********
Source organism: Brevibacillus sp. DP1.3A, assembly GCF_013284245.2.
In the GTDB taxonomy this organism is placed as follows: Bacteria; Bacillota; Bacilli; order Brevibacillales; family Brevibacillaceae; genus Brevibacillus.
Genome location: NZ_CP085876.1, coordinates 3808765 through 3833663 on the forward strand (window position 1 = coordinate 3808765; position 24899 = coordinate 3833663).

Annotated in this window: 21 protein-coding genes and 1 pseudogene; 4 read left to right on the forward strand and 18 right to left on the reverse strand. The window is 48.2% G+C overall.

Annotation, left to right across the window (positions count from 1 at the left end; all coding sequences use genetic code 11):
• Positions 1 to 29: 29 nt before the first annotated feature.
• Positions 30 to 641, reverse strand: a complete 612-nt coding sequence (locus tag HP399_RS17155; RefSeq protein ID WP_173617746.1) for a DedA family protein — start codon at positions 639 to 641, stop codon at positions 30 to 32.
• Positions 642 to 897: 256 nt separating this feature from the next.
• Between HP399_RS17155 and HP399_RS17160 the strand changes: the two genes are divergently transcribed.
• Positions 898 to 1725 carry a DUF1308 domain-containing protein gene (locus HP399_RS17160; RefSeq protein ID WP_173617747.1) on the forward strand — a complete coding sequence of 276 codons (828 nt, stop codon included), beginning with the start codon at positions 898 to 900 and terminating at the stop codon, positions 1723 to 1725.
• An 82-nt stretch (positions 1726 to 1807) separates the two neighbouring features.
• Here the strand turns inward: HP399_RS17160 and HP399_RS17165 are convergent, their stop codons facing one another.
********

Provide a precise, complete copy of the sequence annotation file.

Source organism: Brevibacillus sp. DP1.3A, assembly GCF_013284245.2.
In the GTDB taxonomy this organism is placed as follows: Bacteria; Bacillota; Bacilli; order Brevibacillales; family Brevibacillaceae; genus Brevibacillus.
Genome location: NZ_CP085876.1, coordinates 3808765 through 3833663 on the forward strand (window position 1 = coordinate 3808765; position 24899 = coordinate 3833663).

Annotated in this window: 21 protein-coding genes and 1 pseudogene; 4 read left to right on the forward strand and 18 right to left on the reverse strand. The window is 48.2% G+C overall.

Annotation, left to right across the window (positions count from 1 at the left end; all coding sequences use genetic code 11):
• Positions 1 to 29: 29 nt before the first annotated feature.
• Positions 30 to 641, reverse strand: a complete 612-nt coding sequence (locus tag HP399_RS17155; RefSeq protein ID WP_173617746.1) for a DedA family protein — start codon at positions 639 to 641, stop codon at positions 30 to 32.
• Positions 642 to 897: 256 nt separating this feature from the next.
• Between HP399_RS17155 and HP399_RS17160 the strand changes: the two genes are divergently transcribed.
• Positions 898 to 1725 carry a DUF1308 domain-containing protein gene (locus HP399_RS17160; RefSeq protein ID WP_173617747.1) on the forward strand — a complete coding sequence of 276 codons (828 nt, stop codon included), beginning with the start codon at positions 898 to 900 and terminating at the stop codon, positions 1723 to 1725.
• An 82-nt stretch (positions 1726 to 1807) separates the two neighbouring features.
• Here the strand turns inward: HP399_RS17160 and HP399_RS17165 are convergent, their stop codons facing one another.